Ducati’s v-twins are 50 years old in 2020. Few other motorcycles have created such a stir on road and track and, perhaps more interestingly, few have performed so well in racing while exciting such emotion in fans.
The aural, sensory treat of a big, booming v-twin does something to people. It’s surely the only reason that Harley-Davidsons are still popular.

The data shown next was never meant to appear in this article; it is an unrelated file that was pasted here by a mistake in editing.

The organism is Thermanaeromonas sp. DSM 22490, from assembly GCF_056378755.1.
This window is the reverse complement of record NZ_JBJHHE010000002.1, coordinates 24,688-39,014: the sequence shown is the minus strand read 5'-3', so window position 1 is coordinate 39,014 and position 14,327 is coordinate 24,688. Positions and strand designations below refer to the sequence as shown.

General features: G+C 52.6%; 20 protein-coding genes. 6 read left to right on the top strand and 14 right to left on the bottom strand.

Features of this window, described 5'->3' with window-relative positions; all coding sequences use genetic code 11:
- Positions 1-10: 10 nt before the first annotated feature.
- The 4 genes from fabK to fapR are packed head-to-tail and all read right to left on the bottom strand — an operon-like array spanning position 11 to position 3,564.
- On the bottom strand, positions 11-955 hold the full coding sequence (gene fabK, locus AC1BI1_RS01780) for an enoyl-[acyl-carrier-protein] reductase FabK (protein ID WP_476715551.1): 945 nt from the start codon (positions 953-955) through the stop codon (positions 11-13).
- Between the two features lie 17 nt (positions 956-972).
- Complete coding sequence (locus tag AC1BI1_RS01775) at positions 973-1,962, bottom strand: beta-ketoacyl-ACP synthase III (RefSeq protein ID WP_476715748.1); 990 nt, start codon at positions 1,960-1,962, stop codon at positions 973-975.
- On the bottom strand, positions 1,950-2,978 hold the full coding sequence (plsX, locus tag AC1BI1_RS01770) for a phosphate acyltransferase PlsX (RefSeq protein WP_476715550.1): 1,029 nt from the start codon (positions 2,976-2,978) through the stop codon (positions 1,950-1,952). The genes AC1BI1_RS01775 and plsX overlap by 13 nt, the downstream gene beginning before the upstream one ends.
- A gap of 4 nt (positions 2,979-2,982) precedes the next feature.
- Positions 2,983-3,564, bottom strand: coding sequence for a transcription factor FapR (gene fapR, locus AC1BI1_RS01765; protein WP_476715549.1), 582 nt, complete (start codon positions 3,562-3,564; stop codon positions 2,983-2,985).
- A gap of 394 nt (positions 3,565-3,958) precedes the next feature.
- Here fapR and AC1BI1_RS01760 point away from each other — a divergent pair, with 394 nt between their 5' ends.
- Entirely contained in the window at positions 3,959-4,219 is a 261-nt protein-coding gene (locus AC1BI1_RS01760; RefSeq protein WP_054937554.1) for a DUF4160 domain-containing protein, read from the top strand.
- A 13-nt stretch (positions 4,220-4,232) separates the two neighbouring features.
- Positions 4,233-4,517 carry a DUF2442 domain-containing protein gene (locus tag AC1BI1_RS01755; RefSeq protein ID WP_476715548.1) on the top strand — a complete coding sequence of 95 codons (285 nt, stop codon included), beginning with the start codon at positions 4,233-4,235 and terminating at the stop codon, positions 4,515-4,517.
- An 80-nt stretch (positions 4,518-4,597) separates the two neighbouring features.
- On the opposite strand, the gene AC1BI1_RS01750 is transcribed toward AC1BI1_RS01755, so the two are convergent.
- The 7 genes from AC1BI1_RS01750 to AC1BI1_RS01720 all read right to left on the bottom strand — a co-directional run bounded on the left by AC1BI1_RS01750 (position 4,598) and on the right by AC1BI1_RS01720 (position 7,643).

But on the track? There’s no arguing with the limits of piston speed. Not usually. Ducati’s engineer Fabio Taglioni designed its v-twin in 1970. Taglioni was an old friend of Enzo Ferrari, who had tried to lure him to Maranello. For some time Ducati race bikes were also adorned with Francesco Baracca’s prancing horse, because Taglioni’s father had flown with Baracca in the First World War.